This deregulation has sometimes been promoted by the EU institutions, she adds.

    Centre-right Italian MEP Lara Comi also criticises the passports-for-sale scheme, adding that any country selling citizenship is also "selling its dignity".

  15. MEP criticises 'unacceptable' passports-for-sale scheme

    Debate on rule of law in Malta

    European Parliament

    Strasbourg

    French Green MEP Eva Joly calls for changes to Malta's tax system, which she says is "undermining European cohesion".

    Austrian social democrat Eugen Freund picks up on Malta's scheme to sell citizenship set up in 2014, which he denounces as "unacceptable".

    Unlike residency programmes or investor visas, Malta's Individual Investor Programme grants full citizenship to successful applicants.

    It costs a minimum of €880,000, split between a non-refundable contribution to the country's development fund and investment in government bonds or five years of home rental.

    Eugen Freund
  16. Centre-left MEPs defend Maltese government

    Debate on rule of law in Malta

    European Parliament

    Strasbourg

    Alfred Sant

    Slovenian social democrat Tanja Fajon, who sits in the same political group as the governing Maltese Labour party, says she does not agree that the rule of law has collapsed in the country.

    The Maltese government needs to get on with the investigation into Ms Galizia's death, but she notes that "many countries" are experiencing problems with corruption and media freedom.

    Alfred Sant, who is from the Maltese Labour party, says the government has been subjected to accusations about corruption based on "jumbled facts" and "unproven allegations".

  17. 'No general concerns' on money laundering in Malta - Timmermans

    Debate on rule of law in Malta

    European Parliament

    Strasbourg

    Frans Timmermans tells MEPs that the European Commission has already condemned the "brutal assassination" of Daphne Caruana Galizia.

    A thorough investigation into her death must be the "top priority" for the Maltese government, he says, adding that the country must "show to the world" that their rules are "robust".

    He says an EU Commission analysis into money laundering in Malta raised "no general concerns" on compliance with EU anti-laundering rules, but that improvements could be made.

    The Commission would also like Malta to join the planned EU body that will be charged with investigating and prosecuting cases of fraud against the bloc’s budget.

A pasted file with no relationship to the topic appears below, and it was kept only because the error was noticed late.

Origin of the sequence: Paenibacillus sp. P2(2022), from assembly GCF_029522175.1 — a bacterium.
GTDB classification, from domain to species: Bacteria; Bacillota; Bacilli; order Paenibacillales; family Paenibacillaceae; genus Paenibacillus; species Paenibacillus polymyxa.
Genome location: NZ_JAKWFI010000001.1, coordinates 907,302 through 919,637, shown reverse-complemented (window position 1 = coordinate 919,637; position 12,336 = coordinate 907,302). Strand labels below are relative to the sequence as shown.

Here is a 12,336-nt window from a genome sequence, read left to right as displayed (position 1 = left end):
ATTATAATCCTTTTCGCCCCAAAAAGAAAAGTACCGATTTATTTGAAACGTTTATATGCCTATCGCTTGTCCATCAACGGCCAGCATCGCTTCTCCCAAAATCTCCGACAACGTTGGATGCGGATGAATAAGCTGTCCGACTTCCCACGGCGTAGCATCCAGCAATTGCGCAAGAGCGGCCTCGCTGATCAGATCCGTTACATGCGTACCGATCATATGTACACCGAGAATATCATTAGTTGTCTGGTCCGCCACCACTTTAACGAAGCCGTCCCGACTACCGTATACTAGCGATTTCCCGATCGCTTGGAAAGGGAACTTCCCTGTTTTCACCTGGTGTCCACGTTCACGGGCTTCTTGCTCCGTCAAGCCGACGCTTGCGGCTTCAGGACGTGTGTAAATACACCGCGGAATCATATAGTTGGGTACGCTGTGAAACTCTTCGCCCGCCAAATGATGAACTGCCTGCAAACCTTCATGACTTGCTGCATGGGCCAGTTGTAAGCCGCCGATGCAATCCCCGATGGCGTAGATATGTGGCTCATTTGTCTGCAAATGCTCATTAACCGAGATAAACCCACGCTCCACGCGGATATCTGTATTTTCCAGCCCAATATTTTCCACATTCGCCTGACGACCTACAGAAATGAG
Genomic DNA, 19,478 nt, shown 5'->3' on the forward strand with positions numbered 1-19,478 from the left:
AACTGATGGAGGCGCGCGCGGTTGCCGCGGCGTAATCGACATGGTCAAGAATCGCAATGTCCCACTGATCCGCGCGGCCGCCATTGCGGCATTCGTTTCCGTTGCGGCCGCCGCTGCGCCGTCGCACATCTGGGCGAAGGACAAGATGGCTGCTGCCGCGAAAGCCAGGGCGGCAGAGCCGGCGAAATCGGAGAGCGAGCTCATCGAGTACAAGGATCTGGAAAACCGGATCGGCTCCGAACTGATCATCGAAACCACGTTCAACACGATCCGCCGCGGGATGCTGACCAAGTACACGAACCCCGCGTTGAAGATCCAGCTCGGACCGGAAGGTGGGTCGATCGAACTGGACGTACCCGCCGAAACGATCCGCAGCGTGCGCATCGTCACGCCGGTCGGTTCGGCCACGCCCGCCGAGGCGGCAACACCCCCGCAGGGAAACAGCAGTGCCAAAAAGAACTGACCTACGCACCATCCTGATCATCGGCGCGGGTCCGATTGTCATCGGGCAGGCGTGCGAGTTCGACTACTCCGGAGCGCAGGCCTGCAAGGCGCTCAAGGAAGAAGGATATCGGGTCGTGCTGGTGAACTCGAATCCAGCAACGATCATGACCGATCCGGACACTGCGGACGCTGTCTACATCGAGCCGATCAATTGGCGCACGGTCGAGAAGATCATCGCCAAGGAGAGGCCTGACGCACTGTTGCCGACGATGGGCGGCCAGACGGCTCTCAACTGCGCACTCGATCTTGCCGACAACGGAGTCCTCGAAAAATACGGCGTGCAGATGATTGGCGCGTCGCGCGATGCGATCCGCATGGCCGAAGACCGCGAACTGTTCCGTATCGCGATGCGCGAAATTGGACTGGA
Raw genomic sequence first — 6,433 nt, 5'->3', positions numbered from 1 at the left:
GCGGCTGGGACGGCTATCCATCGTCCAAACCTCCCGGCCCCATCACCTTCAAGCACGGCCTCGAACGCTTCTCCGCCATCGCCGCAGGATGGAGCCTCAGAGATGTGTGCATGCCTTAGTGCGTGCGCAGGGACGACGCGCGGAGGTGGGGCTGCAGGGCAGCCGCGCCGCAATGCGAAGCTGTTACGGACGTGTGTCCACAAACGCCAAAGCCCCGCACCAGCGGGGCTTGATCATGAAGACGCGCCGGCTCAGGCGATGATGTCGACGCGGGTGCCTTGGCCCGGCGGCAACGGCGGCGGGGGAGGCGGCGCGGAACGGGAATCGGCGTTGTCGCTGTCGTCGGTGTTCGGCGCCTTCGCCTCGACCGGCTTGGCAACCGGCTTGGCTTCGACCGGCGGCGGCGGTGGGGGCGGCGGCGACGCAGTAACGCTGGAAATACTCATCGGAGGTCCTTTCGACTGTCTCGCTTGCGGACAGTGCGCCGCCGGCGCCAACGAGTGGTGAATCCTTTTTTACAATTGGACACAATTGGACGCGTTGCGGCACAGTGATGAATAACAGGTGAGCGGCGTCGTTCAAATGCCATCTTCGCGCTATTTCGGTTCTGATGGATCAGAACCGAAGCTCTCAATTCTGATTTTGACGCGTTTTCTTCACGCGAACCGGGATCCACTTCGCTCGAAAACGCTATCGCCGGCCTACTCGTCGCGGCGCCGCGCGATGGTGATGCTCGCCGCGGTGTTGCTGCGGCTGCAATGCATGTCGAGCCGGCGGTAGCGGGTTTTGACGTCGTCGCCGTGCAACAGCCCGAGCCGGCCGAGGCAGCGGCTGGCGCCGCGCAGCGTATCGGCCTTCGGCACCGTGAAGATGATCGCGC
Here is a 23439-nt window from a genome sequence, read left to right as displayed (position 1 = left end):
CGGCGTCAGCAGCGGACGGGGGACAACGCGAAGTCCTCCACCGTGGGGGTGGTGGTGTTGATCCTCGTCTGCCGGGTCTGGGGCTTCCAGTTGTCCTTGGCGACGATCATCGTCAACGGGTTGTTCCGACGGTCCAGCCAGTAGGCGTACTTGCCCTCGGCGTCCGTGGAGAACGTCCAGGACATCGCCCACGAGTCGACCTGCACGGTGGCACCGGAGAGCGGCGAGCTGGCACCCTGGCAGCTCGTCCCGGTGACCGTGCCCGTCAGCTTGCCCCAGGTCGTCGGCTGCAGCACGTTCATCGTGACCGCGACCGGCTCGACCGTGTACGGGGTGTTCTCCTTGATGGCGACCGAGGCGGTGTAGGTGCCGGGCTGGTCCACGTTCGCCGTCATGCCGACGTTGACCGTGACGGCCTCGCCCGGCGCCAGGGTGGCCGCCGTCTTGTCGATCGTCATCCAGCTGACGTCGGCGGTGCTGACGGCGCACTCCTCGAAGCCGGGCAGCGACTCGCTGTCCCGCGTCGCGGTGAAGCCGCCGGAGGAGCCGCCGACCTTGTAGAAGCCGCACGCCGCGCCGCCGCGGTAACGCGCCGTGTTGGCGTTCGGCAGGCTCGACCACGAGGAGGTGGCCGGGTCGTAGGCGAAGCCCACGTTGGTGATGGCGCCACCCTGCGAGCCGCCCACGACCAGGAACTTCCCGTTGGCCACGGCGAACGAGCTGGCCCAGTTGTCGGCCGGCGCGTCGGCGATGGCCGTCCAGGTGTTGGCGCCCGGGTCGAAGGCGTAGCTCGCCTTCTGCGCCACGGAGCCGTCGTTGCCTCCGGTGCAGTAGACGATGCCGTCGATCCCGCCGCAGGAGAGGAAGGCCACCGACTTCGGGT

Malta is one of eight EU countries that have decided not to join the new agency, which will be set up in around three years' time.

  18. Good afternoon

    People show the peace sign at the funeral of Daphne Caruana Galizia
    Image caption: Ms Galizia's family barred Malta's leaders from her funeral this month

    Hello and welcome back to this plenary session of the European Parliament in Strasbourg.

    First this afternoon MEPs will be joined by European Commission deputy chief Frans Timmermans to debate corruption and money laundering in Malta.

    Last month leaders of the Parliament’s political groups agreed that a group of MEPs should visit the country to investigate the situation on the ground.

    It comes after the killing of investigative journalist Daphne Caruana Galizia, who was known for her blog accusing top politicians of corruption.

    Tomorrow they are due to vote on a draft motion expressing “serious concerns” about the rule of law, media freedom and the independence of the judiciary in the country.

  19. Votes finish

    That’s today’s voting session finished…MEPs will now have the chance to make short speeches to explain how they voted.

    After this there will be a break before the sitting resumes at 14.00 GMT with a debate on corruption and the rule of law in Malta.

  20. New consumer protection powers approved

    Voting session

    European Parliament

    Strasbourg

    They also approve a new set of rules aiming to boost co-operation between national authorities investigating cross-border cases of EU consumer law infringement.

    Under the changes, national authorities will be required to issue an alert if they believe a consumer rights infringement might affect other EU countries.

    Co-ordinated investigations will be required if there is a widespread rule breach which affects consumers in several member states.